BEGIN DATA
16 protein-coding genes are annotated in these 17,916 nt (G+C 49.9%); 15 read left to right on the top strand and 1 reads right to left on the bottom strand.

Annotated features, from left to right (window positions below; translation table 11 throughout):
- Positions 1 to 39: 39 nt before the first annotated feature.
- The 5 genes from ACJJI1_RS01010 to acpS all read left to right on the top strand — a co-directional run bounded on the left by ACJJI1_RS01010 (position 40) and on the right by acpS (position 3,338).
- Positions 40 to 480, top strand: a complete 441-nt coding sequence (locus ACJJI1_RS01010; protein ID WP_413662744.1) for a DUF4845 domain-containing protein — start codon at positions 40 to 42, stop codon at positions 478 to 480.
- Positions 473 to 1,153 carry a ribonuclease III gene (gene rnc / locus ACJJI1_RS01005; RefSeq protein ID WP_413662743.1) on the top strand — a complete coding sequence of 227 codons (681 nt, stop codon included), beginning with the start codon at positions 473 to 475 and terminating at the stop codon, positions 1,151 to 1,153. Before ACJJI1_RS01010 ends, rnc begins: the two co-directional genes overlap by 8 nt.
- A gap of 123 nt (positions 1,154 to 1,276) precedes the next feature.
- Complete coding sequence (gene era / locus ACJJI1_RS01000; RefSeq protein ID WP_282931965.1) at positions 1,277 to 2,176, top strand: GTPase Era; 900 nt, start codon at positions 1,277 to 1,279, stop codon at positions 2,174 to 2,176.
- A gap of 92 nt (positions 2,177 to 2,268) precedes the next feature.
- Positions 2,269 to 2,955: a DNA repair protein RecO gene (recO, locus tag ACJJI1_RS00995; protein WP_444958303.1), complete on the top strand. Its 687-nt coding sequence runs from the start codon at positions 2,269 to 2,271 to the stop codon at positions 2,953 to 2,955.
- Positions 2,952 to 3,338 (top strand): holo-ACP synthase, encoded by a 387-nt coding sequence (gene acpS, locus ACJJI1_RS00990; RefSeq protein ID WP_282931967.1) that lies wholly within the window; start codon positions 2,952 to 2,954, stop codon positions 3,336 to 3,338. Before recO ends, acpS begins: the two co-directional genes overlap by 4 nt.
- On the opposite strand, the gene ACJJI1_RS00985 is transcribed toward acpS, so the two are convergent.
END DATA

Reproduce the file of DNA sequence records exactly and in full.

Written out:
16 protein-coding genes are annotated in these 17,916 nt (G+C 49.9%); 15 read left to right on the top strand and 1 reads right to left on the bottom strand.

Annotated features, from left to right (window positions below; translation table 11 throughout):
- Positions 1 to 39: 39 nt before the first annotated feature.
- The 5 genes from ACJJI1_RS01010 to acpS all read left to right on the top strand — a co-directional run bounded on the left by ACJJI1_RS01010 (position 40) and on the right by acpS (position 3,338).
- Positions 40 to 480, top strand: a complete 441-nt coding sequence (locus ACJJI1_RS01010; protein ID WP_413662744.1) for a DUF4845 domain-containing protein — start codon at positions 40 to 42, stop codon at positions 478 to 480.
- Positions 473 to 1,153 carry a ribonuclease III gene (gene rnc / locus ACJJI1_RS01005; RefSeq protein ID WP_413662743.1) on the top strand — a complete coding sequence of 227 codons (681 nt, stop codon included), beginning with the start codon at positions 473 to 475 and terminating at the stop codon, positions 1,151 to 1,153. Before ACJJI1_RS01010 ends, rnc begins: the two co-directional genes overlap by 8 nt.
- A gap of 123 nt (positions 1,154 to 1,276) precedes the next feature.
- Complete coding sequence (gene era / locus ACJJI1_RS01000; RefSeq protein ID WP_282931965.1) at positions 1,277 to 2,176, top strand: GTPase Era; 900 nt, start codon at positions 1,277 to 1,279, stop codon at positions 2,174 to 2,176.
- A gap of 92 nt (positions 2,177 to 2,268) precedes the next feature.
- Positions 2,269 to 2,955: a DNA repair protein RecO gene (recO, locus tag ACJJI1_RS00995; protein WP_444958303.1), complete on the top strand. Its 687-nt coding sequence runs from the start codon at positions 2,269 to 2,271 to the stop codon at positions 2,953 to 2,955.
- Positions 2,952 to 3,338 (top strand): holo-ACP synthase, encoded by a 387-nt coding sequence (gene acpS, locus ACJJI1_RS00990; RefSeq protein ID WP_282931967.1) that lies wholly within the window; start codon positions 2,952 to 2,954, stop codon positions 3,336 to 3,338. Before recO ends, acpS begins: the two co-directional genes overlap by 4 nt.
- On the opposite strand, the gene ACJJI1_RS00985 is transcribed toward acpS, so the two are convergent.